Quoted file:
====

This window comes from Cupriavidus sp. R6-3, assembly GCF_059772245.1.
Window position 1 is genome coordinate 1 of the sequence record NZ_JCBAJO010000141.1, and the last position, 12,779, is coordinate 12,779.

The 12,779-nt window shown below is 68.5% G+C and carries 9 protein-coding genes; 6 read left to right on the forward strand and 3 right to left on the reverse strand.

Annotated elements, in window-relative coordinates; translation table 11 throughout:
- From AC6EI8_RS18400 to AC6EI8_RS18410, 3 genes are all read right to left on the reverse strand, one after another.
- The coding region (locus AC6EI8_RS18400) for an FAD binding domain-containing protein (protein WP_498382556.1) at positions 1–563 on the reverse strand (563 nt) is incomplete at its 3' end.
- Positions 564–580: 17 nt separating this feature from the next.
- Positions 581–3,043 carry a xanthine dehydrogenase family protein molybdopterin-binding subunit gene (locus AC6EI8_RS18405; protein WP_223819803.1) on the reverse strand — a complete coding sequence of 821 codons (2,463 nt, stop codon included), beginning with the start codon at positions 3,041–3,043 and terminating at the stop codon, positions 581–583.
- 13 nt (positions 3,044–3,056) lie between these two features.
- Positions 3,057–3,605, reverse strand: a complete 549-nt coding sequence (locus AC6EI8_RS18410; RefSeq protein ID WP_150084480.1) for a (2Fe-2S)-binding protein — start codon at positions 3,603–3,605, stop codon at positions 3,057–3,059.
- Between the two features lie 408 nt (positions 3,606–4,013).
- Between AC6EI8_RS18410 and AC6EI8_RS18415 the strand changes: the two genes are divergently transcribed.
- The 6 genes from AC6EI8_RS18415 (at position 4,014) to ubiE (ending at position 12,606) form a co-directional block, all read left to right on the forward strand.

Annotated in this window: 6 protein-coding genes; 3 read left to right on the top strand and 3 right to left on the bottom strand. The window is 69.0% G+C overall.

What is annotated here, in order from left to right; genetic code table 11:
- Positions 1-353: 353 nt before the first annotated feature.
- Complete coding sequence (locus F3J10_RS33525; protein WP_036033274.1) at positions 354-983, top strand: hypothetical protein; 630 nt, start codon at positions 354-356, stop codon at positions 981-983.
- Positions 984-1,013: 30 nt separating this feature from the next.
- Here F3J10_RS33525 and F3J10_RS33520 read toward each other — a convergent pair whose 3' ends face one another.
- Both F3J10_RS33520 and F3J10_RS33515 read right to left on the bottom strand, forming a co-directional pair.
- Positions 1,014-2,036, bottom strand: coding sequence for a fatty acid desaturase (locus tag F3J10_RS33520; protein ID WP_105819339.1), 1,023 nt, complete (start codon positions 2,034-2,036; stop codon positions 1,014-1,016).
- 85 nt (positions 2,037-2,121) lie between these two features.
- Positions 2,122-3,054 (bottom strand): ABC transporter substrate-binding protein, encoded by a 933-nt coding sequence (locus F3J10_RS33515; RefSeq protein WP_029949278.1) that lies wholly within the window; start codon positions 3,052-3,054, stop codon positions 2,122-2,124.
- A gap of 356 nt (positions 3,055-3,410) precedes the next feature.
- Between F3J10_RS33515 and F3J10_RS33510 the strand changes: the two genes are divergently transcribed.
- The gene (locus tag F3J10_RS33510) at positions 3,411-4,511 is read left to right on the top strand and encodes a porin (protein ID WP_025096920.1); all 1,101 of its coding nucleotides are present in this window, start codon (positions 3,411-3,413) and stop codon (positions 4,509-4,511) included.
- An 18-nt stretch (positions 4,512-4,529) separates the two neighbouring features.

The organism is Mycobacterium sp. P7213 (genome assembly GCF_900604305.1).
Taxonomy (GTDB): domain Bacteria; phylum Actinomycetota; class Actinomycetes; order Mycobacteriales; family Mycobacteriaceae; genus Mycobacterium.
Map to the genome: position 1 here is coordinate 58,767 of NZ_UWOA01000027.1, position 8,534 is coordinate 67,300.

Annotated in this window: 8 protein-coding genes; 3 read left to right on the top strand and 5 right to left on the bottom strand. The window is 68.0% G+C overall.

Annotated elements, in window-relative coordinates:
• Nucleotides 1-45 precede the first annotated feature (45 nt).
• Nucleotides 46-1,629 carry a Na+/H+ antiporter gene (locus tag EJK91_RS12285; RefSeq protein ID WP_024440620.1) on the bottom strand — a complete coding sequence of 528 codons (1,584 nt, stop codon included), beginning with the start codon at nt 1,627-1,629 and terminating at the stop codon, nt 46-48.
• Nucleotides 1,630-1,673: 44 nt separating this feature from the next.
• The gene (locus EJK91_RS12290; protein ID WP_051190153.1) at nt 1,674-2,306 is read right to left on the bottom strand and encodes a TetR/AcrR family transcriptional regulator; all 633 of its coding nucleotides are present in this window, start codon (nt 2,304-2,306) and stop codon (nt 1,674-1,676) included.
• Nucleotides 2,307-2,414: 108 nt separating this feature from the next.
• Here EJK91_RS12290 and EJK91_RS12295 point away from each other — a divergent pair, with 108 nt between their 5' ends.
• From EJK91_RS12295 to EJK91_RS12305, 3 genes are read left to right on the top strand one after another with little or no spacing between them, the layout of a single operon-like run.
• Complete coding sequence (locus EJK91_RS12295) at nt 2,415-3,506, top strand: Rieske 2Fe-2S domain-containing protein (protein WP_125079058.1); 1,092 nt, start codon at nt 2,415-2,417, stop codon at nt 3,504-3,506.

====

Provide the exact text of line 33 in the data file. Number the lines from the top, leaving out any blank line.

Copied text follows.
• Nucleotides 1-45 precede the first annotated feature (45 nt).